Why? What do we trace this to? We trace all of this to sin and its horrific effects on everything. There is nothing in the created order that is untouched by the brokenness and the curse of sin. Nothing in your life, nothing in my life, nothing in creation. It's all been polluted.

It's all been affected by the fall. This world, this is the thing that amazes me. That's true and I think we all would agree with that. This world, even under the curse, is spectacularly beautiful, isn't it? There are places you can go and observe the created order and you are in awe.

You'll be brought to tears. The beauty is astonishing. And we ought to rejoice in that because the Bible says that creation screams of the glory of God. But what I'm getting to with this observation is if that is true, there are places we can go that draw out from us in awe because we're overwhelmed by the beauty that we're seeing. What must paradise have been like? What must the paradise God created for the first man and woman, what must it have been like? A beauty beyond our wildest imagination. Now, do you think what God is doing in this broken world is going to be subpar to the paradise or greater than the paradise?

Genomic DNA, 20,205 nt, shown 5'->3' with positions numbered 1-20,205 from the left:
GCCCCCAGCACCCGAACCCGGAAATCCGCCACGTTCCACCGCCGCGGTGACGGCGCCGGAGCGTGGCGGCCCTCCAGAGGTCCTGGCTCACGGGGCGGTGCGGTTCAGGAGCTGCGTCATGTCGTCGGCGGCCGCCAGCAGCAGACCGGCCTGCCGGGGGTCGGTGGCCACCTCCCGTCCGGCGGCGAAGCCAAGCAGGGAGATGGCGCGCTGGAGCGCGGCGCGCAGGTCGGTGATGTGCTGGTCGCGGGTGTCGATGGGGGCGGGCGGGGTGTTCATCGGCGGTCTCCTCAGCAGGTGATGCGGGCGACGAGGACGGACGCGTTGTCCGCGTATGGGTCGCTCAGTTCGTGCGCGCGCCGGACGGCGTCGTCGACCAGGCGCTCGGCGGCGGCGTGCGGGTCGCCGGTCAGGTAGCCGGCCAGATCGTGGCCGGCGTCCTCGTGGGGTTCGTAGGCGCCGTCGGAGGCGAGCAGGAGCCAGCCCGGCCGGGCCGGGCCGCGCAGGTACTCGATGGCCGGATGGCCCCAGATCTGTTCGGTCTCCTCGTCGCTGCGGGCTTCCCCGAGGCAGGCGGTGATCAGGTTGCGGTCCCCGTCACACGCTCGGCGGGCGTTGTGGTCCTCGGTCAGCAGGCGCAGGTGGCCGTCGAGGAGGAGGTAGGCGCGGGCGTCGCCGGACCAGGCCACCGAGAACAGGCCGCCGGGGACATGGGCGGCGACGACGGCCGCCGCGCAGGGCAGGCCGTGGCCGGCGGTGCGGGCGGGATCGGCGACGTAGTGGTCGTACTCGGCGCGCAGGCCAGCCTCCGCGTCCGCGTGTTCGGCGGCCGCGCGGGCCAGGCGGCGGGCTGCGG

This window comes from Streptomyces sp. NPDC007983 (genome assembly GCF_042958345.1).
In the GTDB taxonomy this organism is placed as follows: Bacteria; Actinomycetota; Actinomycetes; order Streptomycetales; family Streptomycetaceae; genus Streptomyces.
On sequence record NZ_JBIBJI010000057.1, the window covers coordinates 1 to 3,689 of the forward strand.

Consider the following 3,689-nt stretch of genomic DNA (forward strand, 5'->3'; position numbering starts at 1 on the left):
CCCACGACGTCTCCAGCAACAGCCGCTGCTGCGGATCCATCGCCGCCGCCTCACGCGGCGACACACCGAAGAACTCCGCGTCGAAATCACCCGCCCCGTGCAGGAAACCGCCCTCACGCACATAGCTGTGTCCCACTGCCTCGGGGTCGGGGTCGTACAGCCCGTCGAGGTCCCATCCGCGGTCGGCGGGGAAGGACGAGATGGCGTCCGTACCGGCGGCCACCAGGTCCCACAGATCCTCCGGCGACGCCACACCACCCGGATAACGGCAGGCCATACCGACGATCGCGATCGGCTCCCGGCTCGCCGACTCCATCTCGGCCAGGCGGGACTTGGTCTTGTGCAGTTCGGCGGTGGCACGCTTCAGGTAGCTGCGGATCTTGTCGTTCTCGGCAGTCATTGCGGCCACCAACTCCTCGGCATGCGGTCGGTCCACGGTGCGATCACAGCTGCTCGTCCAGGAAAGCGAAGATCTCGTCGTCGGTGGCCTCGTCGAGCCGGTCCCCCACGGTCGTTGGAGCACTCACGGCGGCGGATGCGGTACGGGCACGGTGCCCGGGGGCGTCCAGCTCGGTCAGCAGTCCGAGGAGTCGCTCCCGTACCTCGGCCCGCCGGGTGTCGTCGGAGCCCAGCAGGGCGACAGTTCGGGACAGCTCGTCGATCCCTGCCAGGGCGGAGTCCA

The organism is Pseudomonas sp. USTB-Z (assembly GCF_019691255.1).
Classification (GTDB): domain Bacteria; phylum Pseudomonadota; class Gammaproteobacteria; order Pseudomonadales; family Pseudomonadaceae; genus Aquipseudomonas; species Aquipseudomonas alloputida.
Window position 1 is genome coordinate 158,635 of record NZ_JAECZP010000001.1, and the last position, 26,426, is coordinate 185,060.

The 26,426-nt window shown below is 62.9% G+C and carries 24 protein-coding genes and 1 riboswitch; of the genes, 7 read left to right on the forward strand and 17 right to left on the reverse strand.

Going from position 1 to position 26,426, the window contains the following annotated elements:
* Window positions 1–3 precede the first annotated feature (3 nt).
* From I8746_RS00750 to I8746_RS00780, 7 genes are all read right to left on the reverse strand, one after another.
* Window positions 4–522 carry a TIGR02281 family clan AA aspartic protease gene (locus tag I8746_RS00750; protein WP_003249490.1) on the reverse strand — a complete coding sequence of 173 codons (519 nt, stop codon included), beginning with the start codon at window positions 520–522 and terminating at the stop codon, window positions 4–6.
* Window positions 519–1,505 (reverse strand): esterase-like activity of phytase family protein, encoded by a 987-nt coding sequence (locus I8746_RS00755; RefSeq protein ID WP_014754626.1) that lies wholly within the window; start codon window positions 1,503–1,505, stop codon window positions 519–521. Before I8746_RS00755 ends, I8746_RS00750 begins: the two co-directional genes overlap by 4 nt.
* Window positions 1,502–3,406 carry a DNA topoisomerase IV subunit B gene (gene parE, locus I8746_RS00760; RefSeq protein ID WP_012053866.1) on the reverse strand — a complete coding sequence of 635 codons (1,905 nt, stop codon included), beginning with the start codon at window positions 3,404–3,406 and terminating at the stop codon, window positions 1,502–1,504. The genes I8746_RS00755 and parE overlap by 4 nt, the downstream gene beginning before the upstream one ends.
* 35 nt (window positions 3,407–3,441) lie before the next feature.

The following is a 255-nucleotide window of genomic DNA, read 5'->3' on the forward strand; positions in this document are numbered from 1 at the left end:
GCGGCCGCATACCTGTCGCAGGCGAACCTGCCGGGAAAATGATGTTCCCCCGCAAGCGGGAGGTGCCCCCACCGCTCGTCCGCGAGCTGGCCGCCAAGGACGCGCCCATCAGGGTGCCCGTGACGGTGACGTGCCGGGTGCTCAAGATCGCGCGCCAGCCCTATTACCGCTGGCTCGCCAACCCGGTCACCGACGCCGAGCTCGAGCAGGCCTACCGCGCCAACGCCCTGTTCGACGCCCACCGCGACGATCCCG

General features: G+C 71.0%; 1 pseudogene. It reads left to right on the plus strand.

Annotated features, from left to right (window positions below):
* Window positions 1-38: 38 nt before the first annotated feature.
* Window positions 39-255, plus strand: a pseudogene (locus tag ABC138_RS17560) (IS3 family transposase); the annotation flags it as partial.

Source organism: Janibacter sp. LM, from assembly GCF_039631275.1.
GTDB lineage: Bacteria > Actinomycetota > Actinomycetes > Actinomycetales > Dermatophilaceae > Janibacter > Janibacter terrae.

I tend to think it's going to be greater than. I don't know about you, but that creates a longing in my heart for heaven and for glory. Well, this present form of the world is passing away. It's passing away.

And since it is passing away, how should we respond to that? Well, Paul speaks to that issue in a very interesting place. In 1 Corinthians chapter 7, I want to turn there.